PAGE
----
Ah well, as Derek Walcott, the noble laureate of West Indian poetry has written, “All of we has we angst, but I has none”
IT’S A STRUGGLE viewing art at the Tate Modern. Last Sunday, early enough, I’d hoped, to have outwitted the Sunday strollers, but I was defeated at every turn by phalanxes of children running around, screaming, scampering, crying for attention to anyone who would give it to them, but especially from their mothers – smartly dressed with smartly dressed spouses or partners in tow, creating space for themselves with bus-sized prams and strollers. All this at 10am, just as the place opened. I tried to run ahead of them, nipping past roomfuls of Klee’s to find brief moments of solace. That failed; so I tried to let them run ahead of me. But there was such a tonnage of them that, like an invading army, they kept coming and coming. Shouldn’t there be a time and place for this battering of bourgeois babies? Shouldn’t they be corralled and contained in a romper room somewhere?
No matter, at least I had Klee to pacify me. The new Paul Klee exhibition on at the Tate Modern is vast: rooms upon rooms of his works, carefully curated, allowing viewers to follow the chronology of his oeuvre (Klee numbered each of his works, so it’s a no-brainer to figure out the order of their production). At times (battling against the invading toddlers) it was overwhelming. So I opted to do what I’d read somewhere: compromise on seeing everything, focus instead on those that simply caught your eye. Better to spend quality time with a few (always surprisingly small) works than quantity time with everything.
Klee (and Kandinski and that whole Bauhaus crowd) is probably one of the most academic and eloquent of that cluster of masters who redefined the idiom of art between the wars. This is a man who wrote thirty pages on the meaning of the dot; and then apologized (without irony, for he seemed to have little of that) for his brevity. So I find it important to resist looking at all his works through his own instruction manual (mainly The Pedagogical Notebooks) and just let the art skin in.
That said, it’s informative to begin with a quote from Robert Delaunay, a French artist who was greatly admired by Klee. Delaunay wrote, “so long as art is subservient to objects, it remains description.” Klee from an early age had liberated himself from the tyranny of observed reality to create a grammar entirely free from the baggage of cultural references we all drag along with us, and to construct a world that became idiosyncratically his own. To me Klee’s works exist in two major – often blended – dimensions: Klee the colorist (he once said, “colour has taken possession of me…colour and I are one. I am a painter”, and Klee the draughtsman: “when a dot becomes movement and line, time is involved”).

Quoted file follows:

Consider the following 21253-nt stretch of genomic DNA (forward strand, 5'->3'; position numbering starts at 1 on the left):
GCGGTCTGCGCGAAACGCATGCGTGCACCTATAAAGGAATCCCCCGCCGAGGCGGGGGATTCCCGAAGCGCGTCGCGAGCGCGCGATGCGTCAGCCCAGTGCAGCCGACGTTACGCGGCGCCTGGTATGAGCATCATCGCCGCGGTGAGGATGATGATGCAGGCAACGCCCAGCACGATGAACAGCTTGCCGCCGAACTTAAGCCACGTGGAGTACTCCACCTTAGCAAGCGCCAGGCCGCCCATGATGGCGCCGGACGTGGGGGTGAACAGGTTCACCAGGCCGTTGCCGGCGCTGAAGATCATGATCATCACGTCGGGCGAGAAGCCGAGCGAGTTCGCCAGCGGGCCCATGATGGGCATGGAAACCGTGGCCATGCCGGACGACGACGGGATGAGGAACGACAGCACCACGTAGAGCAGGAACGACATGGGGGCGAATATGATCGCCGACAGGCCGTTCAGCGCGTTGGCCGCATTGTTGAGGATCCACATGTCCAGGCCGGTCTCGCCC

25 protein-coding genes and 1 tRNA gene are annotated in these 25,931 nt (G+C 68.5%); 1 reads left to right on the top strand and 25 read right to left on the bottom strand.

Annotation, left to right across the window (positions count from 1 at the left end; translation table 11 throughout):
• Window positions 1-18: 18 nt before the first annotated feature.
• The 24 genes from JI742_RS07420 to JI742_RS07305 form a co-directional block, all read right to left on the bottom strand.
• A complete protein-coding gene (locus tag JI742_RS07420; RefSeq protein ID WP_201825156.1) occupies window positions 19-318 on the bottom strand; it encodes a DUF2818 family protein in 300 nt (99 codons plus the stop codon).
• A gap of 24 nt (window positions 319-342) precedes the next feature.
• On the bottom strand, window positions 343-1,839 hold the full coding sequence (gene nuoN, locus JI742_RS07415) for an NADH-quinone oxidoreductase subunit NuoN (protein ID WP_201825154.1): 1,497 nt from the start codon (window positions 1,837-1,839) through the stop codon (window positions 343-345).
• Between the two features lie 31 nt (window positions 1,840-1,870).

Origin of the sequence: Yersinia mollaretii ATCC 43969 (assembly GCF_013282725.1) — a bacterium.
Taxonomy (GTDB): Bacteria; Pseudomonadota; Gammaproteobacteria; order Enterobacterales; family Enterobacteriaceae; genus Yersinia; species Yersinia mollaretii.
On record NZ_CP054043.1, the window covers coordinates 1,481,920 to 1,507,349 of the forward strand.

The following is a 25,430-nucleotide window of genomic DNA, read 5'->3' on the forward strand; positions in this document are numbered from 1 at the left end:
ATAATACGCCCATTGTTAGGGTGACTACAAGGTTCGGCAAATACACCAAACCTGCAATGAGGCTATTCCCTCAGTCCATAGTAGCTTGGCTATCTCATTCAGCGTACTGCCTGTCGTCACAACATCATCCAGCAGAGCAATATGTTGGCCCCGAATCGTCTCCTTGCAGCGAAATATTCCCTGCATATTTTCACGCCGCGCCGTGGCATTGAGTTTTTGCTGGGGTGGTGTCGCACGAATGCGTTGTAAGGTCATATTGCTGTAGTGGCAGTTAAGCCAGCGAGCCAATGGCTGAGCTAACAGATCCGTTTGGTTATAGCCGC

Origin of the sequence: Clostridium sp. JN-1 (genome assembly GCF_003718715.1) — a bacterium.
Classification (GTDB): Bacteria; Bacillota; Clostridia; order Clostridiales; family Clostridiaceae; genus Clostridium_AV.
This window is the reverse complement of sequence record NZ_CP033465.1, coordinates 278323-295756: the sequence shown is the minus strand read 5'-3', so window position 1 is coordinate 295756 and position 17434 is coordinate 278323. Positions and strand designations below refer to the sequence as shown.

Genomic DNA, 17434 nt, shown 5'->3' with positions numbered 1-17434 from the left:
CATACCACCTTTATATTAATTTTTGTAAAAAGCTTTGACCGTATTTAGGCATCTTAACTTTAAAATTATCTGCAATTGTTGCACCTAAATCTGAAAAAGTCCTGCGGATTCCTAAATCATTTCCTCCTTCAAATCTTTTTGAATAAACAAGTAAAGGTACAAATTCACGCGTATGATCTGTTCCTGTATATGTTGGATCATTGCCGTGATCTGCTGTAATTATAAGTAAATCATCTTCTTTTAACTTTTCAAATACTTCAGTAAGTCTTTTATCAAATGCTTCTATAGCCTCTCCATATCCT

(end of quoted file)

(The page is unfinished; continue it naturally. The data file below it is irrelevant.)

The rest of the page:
Let’s look at these two paintings, executed nine years apart in 1920 and 1929. They are “Redgreen and Violet & Yellow Rhythms” (the lower painting) and “Steps”
With both of these paintings, what we have are brick like shapes of colour – almost colour without form (as Rothko would perfect a few decades later). There really is no center point, no central image to act as a guide to the viewer. In “Redgreen…” there are a few tree-like forms that are there more as highlights rather than as having any narrative point. Rather the painting seems to have been built almost organically with the slabs of colour nestled against each other not upon any outside image or object, but entirely upon the painting’s own inner logic. The sizes of the rudimentary forms and the colours chosen have been selected exclusively as complements or contrasts with the other forms and colours around them. The work has created its own dynamic and delivers its effect, its power as a result of its self contained inner coherence.
Klee approached his art almost like an archaeologist unearthing long buried objects. His approach was to experiment with materials so that they would be as integral to the finished object as the colours and forms embedded into them (and for that he blended scraps of fabric with wood laminated onto board etc) and then to build up the work, allowing whatever emerged do so intuitively. (Both Goethe and Kant spoke of the power of “intuitive judgment”). The paintings evoke worlds and moods that have therefore arisen from the artist’s extraordinary ability to internalise memories of places, incidents and random ideas and recombine them in his art. We don’t so much as look at a Klee painting as enter into a relationship with it. For he offers scant reference points for us to hold on to. (Klee has said that, “the artist abandons the world immediately around him and instead builds a bridge into another world”). Rather he drags us outside of the boundaries of our known and familiar experiences – our consciousness – and invites us to enter into his consciousness. With his art, we don’t so much see as re-experience the world through another perspective, through the intuition of another. The colours and forms of his art becomes the viewer’s new terra firma.